On the morning of the next day the Minister of Rumania brought to the palace a letter from the insurgents addressed to the representatives of the powers and announcing that the patience of the insurgents was exhausted, and that they were resolved to enter Durazzo by any means. An identical letter was addressed to the inhabitants of the city.

It was then that the Prince decided to abandon Durazzo.

The Ministers, having received the message of the insurgents and having been notified of the intention of the Prince to leave the place, met again in the palace in order to find a way of settlement of the vexing financial problem. At the same time the International Commission of Control decided to call on the insurgent camp at Shiak, (outside of Durazzo,) give them the news of the imminent departure of the Prince, and invite them to the city.

The insurgents replied assuring the commission of their good intentions toward the city and the foreigners. They added that they had not taken any decision regarding the new form of government, because some of their chiefs

were at that time in Avlona, and they promised to make their decision known after the departure of the Prince from Durazzo. On the other hand, they left it to be understood that there was already established in Albania a mutual national confidence between all the Mussulman Albanians.

On its return to Durazzo the International Commission of Control found itself face to face with another surprise. The gendarmerie had mutinied. The men belonging to this corps were opposing the departure of the Prince before he had paid their wages, and threatened to make use of their weapons.

The commission sent the French delegate to the gendarmerie barracks, and it was with great trouble that the men were dissuaded from their original designs. Yesterday the Prince distributed decorations freely. Today at 7 A. M. he left the palace, and, saluted by the Diplomatic Corps, he repaired to the waterfront.

After the Prince and Princess embarked, the adjoining square was filled with great crowds of people. Malissor and Kotsovessi tribesmen and all those who were yet in Durazzo as protectors of the Prince went to the waterfront in order to embark on an Italian mail steamer bound for San Giovanni di Medua.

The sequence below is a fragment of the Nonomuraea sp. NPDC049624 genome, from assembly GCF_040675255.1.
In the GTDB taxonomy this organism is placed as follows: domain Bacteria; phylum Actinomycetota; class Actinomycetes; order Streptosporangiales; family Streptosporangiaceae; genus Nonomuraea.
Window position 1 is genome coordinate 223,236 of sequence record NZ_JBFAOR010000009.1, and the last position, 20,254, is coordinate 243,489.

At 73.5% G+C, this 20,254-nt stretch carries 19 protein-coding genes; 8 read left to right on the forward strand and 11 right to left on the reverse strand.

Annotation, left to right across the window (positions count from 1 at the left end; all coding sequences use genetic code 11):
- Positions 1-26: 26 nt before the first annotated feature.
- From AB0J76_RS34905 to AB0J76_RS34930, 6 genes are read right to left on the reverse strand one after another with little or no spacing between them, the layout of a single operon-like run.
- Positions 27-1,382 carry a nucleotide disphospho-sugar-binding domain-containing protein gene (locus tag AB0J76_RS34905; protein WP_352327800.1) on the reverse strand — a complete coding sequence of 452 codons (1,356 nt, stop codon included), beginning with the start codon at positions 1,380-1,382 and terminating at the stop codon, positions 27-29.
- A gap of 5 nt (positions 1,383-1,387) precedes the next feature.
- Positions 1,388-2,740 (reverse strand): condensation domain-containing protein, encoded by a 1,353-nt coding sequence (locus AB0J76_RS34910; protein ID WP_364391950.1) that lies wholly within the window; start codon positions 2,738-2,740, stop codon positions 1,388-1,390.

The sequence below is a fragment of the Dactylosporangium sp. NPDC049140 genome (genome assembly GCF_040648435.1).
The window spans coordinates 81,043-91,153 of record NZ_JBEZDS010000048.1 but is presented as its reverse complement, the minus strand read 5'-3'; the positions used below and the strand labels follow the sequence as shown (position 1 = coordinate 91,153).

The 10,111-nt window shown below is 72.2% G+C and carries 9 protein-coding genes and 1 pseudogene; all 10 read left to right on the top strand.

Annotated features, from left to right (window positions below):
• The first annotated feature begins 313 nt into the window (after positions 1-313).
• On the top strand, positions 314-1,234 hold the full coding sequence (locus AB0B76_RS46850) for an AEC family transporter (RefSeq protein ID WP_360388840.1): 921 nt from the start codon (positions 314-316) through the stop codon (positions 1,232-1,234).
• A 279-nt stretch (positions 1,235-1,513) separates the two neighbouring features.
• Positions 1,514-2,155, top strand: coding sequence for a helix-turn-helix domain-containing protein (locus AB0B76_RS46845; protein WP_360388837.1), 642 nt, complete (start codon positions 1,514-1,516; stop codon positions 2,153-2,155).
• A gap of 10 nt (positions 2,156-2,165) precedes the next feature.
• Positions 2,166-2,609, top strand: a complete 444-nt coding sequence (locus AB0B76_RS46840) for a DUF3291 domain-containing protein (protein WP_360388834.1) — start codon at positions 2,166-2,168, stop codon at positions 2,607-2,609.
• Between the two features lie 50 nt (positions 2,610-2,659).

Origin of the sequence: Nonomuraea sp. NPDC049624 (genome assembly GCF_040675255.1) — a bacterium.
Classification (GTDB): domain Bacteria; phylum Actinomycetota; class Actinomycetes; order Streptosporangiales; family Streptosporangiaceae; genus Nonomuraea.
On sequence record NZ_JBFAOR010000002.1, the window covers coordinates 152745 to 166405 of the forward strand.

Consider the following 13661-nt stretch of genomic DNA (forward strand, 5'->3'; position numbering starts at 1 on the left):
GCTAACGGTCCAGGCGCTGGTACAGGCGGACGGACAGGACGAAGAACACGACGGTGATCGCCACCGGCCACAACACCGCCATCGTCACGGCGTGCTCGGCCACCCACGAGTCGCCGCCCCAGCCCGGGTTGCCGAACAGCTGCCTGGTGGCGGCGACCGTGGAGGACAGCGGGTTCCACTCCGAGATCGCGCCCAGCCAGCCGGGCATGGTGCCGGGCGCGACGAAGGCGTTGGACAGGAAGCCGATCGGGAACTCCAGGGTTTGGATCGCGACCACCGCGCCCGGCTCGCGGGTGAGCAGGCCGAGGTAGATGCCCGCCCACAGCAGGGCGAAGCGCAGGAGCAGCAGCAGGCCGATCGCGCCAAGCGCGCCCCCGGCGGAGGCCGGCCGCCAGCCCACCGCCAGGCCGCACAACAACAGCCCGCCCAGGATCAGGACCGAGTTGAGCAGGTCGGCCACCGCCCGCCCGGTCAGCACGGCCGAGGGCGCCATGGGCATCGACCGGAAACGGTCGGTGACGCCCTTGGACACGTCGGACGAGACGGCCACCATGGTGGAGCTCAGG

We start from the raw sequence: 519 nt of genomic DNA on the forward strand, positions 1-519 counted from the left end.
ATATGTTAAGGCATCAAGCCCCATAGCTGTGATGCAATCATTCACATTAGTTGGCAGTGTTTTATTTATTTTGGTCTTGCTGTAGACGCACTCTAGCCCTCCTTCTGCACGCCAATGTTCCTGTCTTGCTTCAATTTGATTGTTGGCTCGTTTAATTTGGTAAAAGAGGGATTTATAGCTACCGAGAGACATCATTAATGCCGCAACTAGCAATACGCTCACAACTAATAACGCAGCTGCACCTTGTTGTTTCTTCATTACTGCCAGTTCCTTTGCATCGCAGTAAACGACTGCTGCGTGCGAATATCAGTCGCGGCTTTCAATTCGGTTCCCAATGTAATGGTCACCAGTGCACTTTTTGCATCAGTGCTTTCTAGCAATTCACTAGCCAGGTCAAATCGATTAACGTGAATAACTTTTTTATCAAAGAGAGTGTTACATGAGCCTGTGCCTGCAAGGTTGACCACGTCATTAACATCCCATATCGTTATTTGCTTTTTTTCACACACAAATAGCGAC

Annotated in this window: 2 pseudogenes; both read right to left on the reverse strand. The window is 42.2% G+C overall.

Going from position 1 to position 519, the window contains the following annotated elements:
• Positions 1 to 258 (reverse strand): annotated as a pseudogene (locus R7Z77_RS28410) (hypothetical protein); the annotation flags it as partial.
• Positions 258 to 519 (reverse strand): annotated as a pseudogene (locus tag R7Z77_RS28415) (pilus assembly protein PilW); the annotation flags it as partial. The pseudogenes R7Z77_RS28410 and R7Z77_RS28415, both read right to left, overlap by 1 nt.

These people looked desperate and gave the impression of being in the last degree of poverty. Each one had from two to three pistols, and no one was unarmed. There might have been nearly 2,000 men there, all eager to leave, but this proved impossible, as their chiefs, Issa Boletinotz and Baïram Zouri, had not provided them with the necessary tickets.

At last, with the help of the Almighty, order was re-established, and, after two hours of trouble impossible to describe, these 2,000 refugees embarked on the steamer Citta di Bori.

The Italian marines re-embarked on the cruiser Libia, and the International Commission took charge of the Government.


Before leaving Durazzo, the Prince of Wied addressed the following proclamation to the Albanian people:

Albanians, when your delegates came to offer me the crown of Albania, I answered with confidence to the appeal of this noble and chivalrous people who were asking me to aid them in the work of their national regeneration. I came to you animated by the most ardent desire to help you in this patriotic task.

You have seen me, from the beginning, devoting all my efforts for the reorganization of the country, and desirous of giving you a good administration and justice for all. But ill-omened events occurred to destroy our common labors. In fact, certain souls, blinded by passion, have misunderstood the scope of our reforms and have not given credit to a Government just born. On the other hand, the war which broke out in Europe has all the more complicated our position.

I therefore thought that, in order not to leave unfinished the work to which I wish to consecrate my forces and my life, I must just for a little while go to the Occident.

But know that, from afar as from near, I will have but one thought-to work for the prosperity of our noble and chivalrous Albanian fatherland. During my absence the International Commission of Control, deriving its powers from Europe, which created our country, will assume the Government.

[From Le Temps, Paris]

DURAZZO, Oct. 4. Essad Pasha was today named President of the temporary Government. The time limit for taking possession of the Government expired at 2 P. M. A short time before this hour Essad Pasha occupied the strategic points of the city with his forces of 10,000 Ottomans.

The members of the Albanian Senate